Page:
He is one of the last World War ll veterans. He was in the Korean War. But like most of these men, he never talked much about it. It wasn't that it was not important, it was very important. . .but some things you just keep to yourself.
I have always known him as a very quiet man but with a quick, dry wit. When you least expected it, he would shoot something from the mouth that would send you off laughing. I think it was even funnier coming from him, because it was so unexpected.
He has always been such a dignified, sweet, gentle man. In fact, put those last two words together and that is the perfect picture of my Uncle Ed. . .a true gentleman. He is one of the rare birds who always opens the doors for you, holds out his hand to help you out of the car, takes you by the arm in so gentle of a way and walks next to you, not in front, not behind, but by your side and then steps out of the way to let you enter a building or room first. He is so respectful and thoughtful.
He is my father's brother. My mom and dad divorced when I was a little girl and dad was completely out of mom's life after that. But his brother, my Uncle Ed and his wife, my Aunt Shay were not. They were in her life and mine forever.
Aunt Shay and mom were best friends until Aunt Shay's passing in 2003. She told my mom once years after the divorce, that my dad is the one who divorced her, not her and Ed. I've always thought that was remarkable. My uncle did and still does help my mother financially every month. He doesn't have too. He wants too, because he cares. Remarkable!
I'll always remember him as the man of few words but I'll never forget the scene in the hospital in 2003. He and I were standing in the room looking out the window together as his wife lay dying behind us. He had his arm around me and said, "We love you Kristy." It was the first time in his 82 years, in my life, that I heard him say those words. But I always knew it. He took care of me in one way or another over my years whether it was having me come out to their Colorado home one summer back in the 70's when my mother was going through a difficult time. He knew that was a difficult time for me also and wanted to give me a break. Like the time when one of my first cars I had as a teenager had brakes that went out and I was a broke teen. It was my uncle who left money on my dresser, quietly, so I could have the brakes fixed. As I was growing up, it was he and my aunt who bought me new clothes to start out the new school years. And every Christmas I receive a card with money in it. He never forgets. Such a quiet man but so full of love.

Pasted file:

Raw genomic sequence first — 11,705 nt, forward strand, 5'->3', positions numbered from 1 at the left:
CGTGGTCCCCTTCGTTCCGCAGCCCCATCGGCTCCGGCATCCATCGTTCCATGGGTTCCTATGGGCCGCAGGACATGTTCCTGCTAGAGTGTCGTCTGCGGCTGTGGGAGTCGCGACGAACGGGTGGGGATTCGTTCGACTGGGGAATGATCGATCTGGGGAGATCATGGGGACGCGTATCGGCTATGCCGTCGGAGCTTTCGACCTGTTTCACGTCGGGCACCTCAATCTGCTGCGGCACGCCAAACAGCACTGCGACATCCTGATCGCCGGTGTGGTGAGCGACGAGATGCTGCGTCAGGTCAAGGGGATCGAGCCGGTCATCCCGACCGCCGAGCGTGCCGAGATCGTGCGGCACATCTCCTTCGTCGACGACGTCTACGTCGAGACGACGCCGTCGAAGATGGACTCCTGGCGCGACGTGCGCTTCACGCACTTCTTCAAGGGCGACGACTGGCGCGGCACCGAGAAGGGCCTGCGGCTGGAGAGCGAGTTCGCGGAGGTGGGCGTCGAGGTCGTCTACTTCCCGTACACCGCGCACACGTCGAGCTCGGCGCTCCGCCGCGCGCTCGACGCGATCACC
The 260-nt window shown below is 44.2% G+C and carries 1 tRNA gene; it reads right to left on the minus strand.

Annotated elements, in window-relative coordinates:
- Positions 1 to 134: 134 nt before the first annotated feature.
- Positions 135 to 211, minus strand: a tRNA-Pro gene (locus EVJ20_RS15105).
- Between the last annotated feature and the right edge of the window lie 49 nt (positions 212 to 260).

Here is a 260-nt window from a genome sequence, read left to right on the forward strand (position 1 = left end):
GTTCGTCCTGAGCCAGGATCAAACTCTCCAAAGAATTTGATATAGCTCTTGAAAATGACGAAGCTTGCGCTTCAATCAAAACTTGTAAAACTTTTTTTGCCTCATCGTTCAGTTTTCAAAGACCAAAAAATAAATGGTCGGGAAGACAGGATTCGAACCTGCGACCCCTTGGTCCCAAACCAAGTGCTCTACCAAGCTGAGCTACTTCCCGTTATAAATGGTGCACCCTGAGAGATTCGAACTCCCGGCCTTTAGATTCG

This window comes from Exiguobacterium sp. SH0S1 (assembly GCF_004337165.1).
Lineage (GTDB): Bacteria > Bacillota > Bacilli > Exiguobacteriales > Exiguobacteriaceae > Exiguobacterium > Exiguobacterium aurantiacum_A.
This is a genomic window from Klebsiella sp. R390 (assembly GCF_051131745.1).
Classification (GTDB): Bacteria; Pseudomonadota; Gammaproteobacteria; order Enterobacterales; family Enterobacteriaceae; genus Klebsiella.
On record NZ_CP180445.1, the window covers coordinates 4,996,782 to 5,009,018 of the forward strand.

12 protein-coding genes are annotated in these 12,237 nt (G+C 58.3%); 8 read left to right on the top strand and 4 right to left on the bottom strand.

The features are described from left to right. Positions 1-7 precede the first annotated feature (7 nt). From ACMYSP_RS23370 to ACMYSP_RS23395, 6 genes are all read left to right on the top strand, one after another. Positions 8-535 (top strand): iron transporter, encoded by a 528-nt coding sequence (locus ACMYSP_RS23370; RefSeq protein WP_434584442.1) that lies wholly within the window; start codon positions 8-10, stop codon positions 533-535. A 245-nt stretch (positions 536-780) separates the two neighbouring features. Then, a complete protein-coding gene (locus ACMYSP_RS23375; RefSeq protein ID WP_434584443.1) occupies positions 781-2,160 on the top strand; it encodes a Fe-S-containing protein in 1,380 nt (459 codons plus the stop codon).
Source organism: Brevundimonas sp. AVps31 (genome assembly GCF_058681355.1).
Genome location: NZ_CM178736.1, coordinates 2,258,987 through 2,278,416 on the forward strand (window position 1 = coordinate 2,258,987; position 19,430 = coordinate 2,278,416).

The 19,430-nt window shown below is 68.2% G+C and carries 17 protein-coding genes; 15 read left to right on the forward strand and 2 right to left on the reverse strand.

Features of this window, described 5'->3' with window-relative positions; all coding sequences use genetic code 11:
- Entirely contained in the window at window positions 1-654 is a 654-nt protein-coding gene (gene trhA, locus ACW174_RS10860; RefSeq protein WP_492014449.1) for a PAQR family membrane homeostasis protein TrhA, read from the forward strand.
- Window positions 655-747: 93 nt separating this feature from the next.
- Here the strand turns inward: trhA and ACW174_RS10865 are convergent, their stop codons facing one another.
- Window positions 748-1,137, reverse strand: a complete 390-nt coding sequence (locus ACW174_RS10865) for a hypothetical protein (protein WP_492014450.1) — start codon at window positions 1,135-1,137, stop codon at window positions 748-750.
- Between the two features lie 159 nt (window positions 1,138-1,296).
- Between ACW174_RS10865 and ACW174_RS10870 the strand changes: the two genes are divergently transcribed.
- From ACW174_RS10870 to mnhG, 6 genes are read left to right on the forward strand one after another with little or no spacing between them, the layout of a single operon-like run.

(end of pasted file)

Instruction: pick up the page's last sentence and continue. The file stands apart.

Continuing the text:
He is 92 today. He has been living in Texas with his daughter and son-in-law for the past four years. The son-in-law, Doug told me the other day on the phone that he is a better man because of Ed. I have no doubt! I'm sure everyone in Uncle Ed's presence is a better person because of him. I know I am.
I hope the art of being a gentleman does not die off. This world has changed so much since World War ll and the days of dressing up to go to a movie. But Uncle Ed never changed and I am blessed to have had the privilege of seeing up close a real live gentleman and being loved by one.
Happy Birthday Uncle Ed! I love you too~
Today, January 21, 2014
my Uncle Ed passed away.
He is home with Jesus!
(Actually this is not a new ending. . .it's a new beginning!)
In honor of Uncle Ed